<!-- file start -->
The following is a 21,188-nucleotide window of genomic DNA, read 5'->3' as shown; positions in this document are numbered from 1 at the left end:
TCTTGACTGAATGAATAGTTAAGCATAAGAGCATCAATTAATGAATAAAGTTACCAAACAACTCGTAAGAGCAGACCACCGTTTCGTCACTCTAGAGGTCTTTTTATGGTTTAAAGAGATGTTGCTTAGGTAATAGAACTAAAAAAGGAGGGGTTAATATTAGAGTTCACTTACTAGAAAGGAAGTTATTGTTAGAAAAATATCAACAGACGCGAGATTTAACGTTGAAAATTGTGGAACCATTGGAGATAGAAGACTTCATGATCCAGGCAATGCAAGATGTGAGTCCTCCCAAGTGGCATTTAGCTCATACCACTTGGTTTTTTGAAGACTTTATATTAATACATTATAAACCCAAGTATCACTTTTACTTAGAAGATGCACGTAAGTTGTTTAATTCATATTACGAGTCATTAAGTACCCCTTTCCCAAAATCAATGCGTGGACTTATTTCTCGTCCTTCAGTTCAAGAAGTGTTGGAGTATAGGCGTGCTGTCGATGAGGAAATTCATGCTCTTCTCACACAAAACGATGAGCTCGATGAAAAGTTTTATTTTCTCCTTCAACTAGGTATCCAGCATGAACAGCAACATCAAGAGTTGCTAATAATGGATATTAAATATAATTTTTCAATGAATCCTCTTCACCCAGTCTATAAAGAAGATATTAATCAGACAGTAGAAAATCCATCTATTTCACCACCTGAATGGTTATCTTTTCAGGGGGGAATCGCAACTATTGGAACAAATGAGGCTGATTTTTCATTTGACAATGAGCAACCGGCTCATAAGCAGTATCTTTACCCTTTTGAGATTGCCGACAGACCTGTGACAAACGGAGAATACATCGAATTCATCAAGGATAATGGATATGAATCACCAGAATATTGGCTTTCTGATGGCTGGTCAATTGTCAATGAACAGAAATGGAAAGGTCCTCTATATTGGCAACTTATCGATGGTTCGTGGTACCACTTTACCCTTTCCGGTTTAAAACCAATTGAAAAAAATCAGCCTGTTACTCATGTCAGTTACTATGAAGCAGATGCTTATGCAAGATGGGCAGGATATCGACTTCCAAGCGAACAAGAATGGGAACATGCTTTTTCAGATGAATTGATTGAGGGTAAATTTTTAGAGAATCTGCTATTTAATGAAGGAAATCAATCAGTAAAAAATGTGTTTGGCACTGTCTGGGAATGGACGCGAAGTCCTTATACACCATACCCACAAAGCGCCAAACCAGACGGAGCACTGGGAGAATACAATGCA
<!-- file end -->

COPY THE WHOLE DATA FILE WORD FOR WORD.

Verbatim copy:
The following is a 21,188-nucleotide window of genomic DNA, read 5'->3' as shown; positions in this document are numbered from 1 at the left end:
TCTTGACTGAATGAATAGTTAAGCATAAGAGCATCAATTAATGAATAAAGTTACCAAACAACTCGTAAGAGCAGACCACCGTTTCGTCACTCTAGAGGTCTTTTTATGGTTTAAAGAGATGTTGCTTAGGTAATAGAACTAAAAAAGGAGGGGTTAATATTAGAGTTCACTTACTAGAAAGGAAGTTATTGTTAGAAAAATATCAACAGACGCGAGATTTAACGTTGAAAATTGTGGAACCATTGGAGATAGAAGACTTCATGATCCAGGCAATGCAAGATGTGAGTCCTCCCAAGTGGCATTTAGCTCATACCACTTGGTTTTTTGAAGACTTTATATTAATACATTATAAACCCAAGTATCACTTTTACTTAGAAGATGCACGTAAGTTGTTTAATTCATATTACGAGTCATTAAGTACCCCTTTCCCAAAATCAATGCGTGGACTTATTTCTCGTCCTTCAGTTCAAGAAGTGTTGGAGTATAGGCGTGCTGTCGATGAGGAAATTCATGCTCTTCTCACACAAAACGATGAGCTCGATGAAAAGTTTTATTTTCTCCTTCAACTAGGTATCCAGCATGAACAGCAACATCAAGAGTTGCTAATAATGGATATTAAATATAATTTTTCAATGAATCCTCTTCACCCAGTCTATAAAGAAGATATTAATCAGACAGTAGAAAATCCATCTATTTCACCACCTGAATGGTTATCTTTTCAGGGGGGAATCGCAACTATTGGAACAAATGAGGCTGATTTTTCATTTGACAATGAGCAACCGGCTCATAAGCAGTATCTTTACCCTTTTGAGATTGCCGACAGACCTGTGACAAACGGAGAATACATCGAATTCATCAAGGATAATGGATATGAATCACCAGAATATTGGCTTTCTGATGGCTGGTCAATTGTCAATGAACAGAAATGGAAAGGTCCTCTATATTGGCAACTTATCGATGGTTCGTGGTACCACTTTACCCTTTCCGGTTTAAAACCAATTGAAAAAAATCAGCCTGTTACTCATGTCAGTTACTATGAAGCAGATGCTTATGCAAGATGGGCAGGATATCGACTTCCAAGCGAACAAGAATGGGAACATGCTTTTTCAGATGAATTGATTGAGGGTAAATTTTTAGAGAATCTGCTATTTAATGAAGGAAATCAATCAGTAAAAAATGTGTTTGGCACTGTCTGGGAATGGACGCGAAGTCCTTATACACCATACCCACAAAGCGCCAAACCAGACGGAGCACTGGGAGAATACAATGCA